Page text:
Atlantis The Lost Empire 2001 Movie Scene The underwater city of Atlantis thriving under water

Atlantis: The Lost Empire [2001]

You probably know the story of the lost island of Atlantis. A story that’s been going around for centuries without a clear answer whether it is true or not. Atlantis: The Lost Empire uses it as a basis for a beautifully animated and ambitious adventure movie like no other. Taking place in 1912 it exudes that daring spirit of the early 20th century. This is a time when myths felt real and explorers ventured far and wide in search of glory. In that sense, it reminds me a bit of Laika’s stop-motion masterpiece Missing Link. Apart from the intriguing story, we also have stunning visuals.

Atlantis: The Lost Empire features a hybrid animation style that blends CGI with traditional animation. This means we get those exciting action scenes plus the charming static ones. A number of movies experimented with this style of animation during the late 90s and early 2000s. Most notable examples include Tarzan (1999) and Treasure Planet (2002). I know that in today’s world, these movies may look antiquated but I love their unique visual style. It also focuses the viewer’s attention on the dialogue and characters, not trying to dazzle them with breathtaking CGI scenes.

We will be following Milo, a linguist, and cartographer determined to follow in his grandfather’s footsteps and become a great adventurer. And where’s a will, there’s a way. That spirit of adventure is the thing I admired the most about this movie. It feels exciting, charming, and, above all, entertaining. And since we do not get a lot of these movies, we need to cherish the ones we already have. We will use strange vehicles to get to even stranger places with delightfully memorable characters. Compared to them, Milo will seem like an ordinary guy although he’s the lead.

Nobody wanted to hear what Smithsonian Institution employee Milo had to say about Atlantis. Nobody but quirky millionaire Preston B. Whitmore, who decides to fund his expedition to the lost continent of Atlantis. Before he sets off on this adventure, he will need to meet his team comprised of only the best people in their fields led by ruthless Rourke and dashing Helga. Their journey begins in a submarine Ulysses and they won’t have to wait long to get into trouble. However, if they work as a team, might just make it to the mysterious lost continent of Atlantis in one piece.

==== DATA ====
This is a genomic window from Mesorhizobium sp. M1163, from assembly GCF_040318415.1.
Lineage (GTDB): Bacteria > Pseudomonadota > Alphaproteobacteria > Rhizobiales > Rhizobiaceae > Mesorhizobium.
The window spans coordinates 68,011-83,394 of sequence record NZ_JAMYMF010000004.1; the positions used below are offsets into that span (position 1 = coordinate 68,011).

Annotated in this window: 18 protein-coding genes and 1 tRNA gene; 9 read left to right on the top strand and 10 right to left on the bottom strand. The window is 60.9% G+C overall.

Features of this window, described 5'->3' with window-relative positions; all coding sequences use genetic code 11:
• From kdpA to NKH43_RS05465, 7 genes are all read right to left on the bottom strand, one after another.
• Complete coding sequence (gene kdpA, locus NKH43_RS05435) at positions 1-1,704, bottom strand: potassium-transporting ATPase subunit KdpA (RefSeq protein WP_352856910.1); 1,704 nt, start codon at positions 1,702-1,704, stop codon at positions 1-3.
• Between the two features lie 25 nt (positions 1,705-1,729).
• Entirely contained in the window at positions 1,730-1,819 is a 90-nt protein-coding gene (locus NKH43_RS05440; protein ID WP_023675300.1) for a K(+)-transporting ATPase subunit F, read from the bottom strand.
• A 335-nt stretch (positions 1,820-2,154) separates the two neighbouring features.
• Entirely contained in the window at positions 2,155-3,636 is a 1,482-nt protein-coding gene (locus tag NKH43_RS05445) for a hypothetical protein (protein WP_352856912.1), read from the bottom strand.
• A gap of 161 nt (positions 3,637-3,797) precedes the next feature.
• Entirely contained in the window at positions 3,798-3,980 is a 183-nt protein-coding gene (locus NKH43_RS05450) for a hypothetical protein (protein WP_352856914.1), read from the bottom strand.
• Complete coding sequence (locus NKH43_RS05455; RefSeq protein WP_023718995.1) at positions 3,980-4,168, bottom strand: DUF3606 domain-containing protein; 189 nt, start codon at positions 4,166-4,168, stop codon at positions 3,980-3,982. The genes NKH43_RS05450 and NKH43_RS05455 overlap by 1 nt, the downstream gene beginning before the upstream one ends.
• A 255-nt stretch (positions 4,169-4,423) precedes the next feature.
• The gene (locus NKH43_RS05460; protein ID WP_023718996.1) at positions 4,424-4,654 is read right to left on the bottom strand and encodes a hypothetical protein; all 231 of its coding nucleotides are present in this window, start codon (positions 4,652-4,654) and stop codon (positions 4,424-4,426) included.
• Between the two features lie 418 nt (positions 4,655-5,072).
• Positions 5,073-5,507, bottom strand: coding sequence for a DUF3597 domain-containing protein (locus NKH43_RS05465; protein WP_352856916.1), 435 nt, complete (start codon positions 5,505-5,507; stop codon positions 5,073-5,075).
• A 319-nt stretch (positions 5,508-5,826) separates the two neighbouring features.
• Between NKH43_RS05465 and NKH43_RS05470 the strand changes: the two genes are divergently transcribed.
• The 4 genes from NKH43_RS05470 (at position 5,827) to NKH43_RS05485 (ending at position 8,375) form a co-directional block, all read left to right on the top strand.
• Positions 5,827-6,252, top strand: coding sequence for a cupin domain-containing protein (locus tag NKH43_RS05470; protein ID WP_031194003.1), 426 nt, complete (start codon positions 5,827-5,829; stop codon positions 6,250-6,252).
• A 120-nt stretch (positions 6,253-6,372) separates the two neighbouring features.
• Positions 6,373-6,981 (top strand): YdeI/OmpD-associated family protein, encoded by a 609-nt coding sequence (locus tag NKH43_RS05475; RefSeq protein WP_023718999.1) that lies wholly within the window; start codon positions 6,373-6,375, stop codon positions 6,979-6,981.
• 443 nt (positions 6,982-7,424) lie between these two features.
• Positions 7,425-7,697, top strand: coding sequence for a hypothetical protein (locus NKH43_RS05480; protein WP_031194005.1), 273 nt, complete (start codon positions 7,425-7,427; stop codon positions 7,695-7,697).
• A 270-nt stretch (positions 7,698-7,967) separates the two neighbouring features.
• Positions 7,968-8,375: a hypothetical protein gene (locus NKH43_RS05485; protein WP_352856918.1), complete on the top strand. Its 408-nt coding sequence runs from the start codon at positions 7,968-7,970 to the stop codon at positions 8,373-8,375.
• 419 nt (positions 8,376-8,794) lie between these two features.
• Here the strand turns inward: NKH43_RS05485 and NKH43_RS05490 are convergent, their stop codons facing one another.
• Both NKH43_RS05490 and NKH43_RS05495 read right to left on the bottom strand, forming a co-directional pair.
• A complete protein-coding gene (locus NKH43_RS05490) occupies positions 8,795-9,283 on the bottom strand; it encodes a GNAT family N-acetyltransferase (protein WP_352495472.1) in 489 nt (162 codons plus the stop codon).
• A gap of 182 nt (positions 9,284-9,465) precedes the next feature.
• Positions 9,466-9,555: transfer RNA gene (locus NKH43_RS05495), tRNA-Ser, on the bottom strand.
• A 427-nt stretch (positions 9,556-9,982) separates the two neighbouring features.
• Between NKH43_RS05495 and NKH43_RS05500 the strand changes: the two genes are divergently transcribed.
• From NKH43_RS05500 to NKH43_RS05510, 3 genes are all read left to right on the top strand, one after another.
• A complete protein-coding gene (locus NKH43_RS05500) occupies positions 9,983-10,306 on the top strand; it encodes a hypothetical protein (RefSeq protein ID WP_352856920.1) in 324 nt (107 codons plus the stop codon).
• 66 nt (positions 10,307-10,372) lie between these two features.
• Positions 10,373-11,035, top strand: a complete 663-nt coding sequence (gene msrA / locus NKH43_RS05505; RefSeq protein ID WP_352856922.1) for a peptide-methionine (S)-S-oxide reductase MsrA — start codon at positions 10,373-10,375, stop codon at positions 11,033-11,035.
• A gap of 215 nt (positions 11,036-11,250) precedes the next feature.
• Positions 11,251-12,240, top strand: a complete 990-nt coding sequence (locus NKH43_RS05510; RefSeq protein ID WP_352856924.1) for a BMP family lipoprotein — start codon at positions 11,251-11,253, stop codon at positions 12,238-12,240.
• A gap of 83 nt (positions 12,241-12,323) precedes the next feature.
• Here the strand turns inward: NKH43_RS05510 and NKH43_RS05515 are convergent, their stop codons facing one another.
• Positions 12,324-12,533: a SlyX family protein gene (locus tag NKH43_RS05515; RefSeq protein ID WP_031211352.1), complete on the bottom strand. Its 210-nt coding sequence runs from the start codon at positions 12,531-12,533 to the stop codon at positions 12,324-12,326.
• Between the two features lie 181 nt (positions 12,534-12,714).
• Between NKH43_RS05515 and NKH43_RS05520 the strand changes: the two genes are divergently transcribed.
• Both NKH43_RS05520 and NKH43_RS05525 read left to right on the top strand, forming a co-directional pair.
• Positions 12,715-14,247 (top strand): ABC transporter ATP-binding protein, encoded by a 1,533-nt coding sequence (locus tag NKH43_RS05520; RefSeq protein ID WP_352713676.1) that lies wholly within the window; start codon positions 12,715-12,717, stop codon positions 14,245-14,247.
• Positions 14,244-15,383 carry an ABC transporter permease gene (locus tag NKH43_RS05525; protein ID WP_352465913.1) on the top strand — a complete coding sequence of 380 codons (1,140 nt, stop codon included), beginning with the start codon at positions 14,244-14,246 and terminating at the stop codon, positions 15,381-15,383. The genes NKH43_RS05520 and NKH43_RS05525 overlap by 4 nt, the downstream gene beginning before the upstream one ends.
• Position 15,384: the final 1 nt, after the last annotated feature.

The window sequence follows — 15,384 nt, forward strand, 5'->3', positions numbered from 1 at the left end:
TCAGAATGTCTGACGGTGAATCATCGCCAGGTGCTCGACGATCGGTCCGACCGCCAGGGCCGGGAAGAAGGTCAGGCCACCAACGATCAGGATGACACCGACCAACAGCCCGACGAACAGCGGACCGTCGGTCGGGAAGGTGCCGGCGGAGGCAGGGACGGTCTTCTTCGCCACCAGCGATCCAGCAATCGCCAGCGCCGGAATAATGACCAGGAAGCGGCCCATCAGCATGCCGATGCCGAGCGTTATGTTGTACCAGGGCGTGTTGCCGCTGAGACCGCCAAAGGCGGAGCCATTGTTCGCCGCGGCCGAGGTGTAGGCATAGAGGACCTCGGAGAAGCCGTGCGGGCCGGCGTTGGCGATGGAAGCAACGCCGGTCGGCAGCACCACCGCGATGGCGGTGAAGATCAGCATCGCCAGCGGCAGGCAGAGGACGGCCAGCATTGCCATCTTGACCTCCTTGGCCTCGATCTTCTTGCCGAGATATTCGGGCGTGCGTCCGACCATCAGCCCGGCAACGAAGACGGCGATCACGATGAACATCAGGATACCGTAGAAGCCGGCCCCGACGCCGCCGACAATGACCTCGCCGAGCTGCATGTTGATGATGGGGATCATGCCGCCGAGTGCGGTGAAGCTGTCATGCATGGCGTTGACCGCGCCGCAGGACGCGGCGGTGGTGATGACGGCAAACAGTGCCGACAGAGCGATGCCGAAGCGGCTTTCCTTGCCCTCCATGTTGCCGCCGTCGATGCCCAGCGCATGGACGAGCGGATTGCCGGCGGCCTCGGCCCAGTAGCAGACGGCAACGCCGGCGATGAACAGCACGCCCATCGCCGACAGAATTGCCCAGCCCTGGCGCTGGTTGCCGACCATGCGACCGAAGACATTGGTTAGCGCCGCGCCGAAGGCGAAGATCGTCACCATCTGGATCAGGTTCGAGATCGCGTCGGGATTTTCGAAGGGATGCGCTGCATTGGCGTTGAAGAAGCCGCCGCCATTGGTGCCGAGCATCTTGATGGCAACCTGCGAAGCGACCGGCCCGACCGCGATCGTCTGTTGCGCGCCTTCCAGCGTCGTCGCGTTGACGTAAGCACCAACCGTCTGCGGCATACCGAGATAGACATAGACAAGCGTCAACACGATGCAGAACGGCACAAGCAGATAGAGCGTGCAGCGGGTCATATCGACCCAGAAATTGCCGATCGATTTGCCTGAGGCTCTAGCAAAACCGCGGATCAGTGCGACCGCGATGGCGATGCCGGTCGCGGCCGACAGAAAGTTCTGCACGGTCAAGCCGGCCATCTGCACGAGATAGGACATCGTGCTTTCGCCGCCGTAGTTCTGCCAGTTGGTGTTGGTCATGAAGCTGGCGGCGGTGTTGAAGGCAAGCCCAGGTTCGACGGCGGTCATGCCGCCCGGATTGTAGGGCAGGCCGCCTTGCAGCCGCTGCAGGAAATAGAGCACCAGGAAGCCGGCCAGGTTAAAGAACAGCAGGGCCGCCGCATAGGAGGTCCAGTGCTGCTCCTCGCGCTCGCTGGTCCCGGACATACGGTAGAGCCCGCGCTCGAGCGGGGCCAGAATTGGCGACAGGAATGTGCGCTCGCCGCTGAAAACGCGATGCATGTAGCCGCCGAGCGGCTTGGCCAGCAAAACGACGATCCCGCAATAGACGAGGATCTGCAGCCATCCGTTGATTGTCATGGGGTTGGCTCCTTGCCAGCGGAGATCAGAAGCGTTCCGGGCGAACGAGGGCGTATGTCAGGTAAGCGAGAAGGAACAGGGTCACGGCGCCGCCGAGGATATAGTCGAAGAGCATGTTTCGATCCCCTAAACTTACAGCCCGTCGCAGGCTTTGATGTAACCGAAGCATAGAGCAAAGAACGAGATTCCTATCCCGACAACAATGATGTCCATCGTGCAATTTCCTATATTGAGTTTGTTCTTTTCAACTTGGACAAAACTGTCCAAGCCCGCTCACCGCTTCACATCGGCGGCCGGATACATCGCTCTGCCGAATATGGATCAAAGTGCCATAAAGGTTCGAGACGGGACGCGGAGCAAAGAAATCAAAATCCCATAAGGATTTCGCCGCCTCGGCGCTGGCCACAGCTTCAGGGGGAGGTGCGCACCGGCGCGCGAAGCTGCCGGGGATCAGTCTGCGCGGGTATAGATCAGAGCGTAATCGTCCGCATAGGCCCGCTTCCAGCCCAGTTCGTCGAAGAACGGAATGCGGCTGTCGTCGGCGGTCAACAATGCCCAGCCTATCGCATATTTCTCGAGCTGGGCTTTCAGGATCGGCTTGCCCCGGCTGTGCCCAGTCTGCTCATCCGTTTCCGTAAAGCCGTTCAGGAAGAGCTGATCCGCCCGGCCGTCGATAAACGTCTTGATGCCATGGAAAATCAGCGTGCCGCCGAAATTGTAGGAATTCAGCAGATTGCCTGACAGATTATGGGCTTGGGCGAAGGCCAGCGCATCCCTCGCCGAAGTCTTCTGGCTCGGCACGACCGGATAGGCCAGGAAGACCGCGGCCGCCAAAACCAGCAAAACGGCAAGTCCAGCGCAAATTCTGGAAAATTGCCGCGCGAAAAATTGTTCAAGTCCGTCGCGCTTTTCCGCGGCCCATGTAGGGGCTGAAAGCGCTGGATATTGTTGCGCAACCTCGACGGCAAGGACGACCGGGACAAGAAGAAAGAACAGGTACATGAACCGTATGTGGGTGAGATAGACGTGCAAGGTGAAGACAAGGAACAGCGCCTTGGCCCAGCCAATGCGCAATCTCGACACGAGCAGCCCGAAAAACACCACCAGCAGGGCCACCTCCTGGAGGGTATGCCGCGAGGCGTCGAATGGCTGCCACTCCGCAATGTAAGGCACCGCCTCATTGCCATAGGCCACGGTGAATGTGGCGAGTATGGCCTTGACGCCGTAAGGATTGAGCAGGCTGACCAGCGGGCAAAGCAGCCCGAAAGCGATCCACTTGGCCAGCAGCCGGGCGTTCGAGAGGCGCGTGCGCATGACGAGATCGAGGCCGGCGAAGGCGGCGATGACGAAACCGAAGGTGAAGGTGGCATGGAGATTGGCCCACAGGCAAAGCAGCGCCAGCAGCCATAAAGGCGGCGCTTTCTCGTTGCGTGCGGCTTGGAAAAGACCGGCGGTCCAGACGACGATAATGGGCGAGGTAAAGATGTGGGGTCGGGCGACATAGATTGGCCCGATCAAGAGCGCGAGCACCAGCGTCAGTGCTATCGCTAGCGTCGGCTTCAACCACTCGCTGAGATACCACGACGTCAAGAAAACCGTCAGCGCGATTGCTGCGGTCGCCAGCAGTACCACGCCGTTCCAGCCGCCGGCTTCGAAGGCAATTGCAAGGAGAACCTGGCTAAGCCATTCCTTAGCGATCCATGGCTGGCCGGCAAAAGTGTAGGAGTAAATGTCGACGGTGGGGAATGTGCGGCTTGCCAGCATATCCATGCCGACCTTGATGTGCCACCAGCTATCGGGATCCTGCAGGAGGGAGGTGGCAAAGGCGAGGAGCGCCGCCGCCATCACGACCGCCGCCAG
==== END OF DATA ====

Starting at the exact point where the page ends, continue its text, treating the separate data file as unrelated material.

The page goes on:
Atlantis: The Lost Empire is not just a movie for kids and stoners. It’s a movie that everyone can enjoy and love. The cast is absolutely stellar led by none other than Michael J. Fox. Plus we get Mr. Spock himself, Leonard Nimoy, what more to want? Perhaps a character as fascinating as Mr. Moliere or Sweet or Cookie? And since this is an animated movie, you can count on a short running time of 80 minutes and excellent pacing. You should also know there’s a straight-to-video sequel Atlantis: Milo’s Return that’s also watchable.

Finally I just want to briefly touch upon certain thought-provoking issues that might be considered spoilers. So, if you don’t want to know about them you should skip the following few sentences. When I said that Atlantis: The Lost Empire exudes that spirit of the past, it exudes it in its entirety. And this means we will have to deal not just with the colonial past, which includes the complete disregard for the natives but also the brutal robbing of them. The destruction of national treasures and symbols, followed by, for a Disney movie, unusually bleak fighting.

Something you won’t see in their modern cultural appropriation animated movies like Encanto, Raya and The Last Dragon, Moana, Coco, and Soul. Things have definitely changed and I just want to point out that this doesn’t mean these movies are bad. It’s just you have to look at them in their entirety.

Directors: Gary Trousdale, Kirk Wise

Writers: Tab Murphy, Kirk Wise, Gary Trousdale

Cast: Michael J. Fox, Leonard Nimoy, Corey Burton, Claudia Christian, James Garner, Phil Morris

Fun Facts: The Atlantean language was created by the same guy who created the Vulcan and Klingon languages, Marc Okrand.


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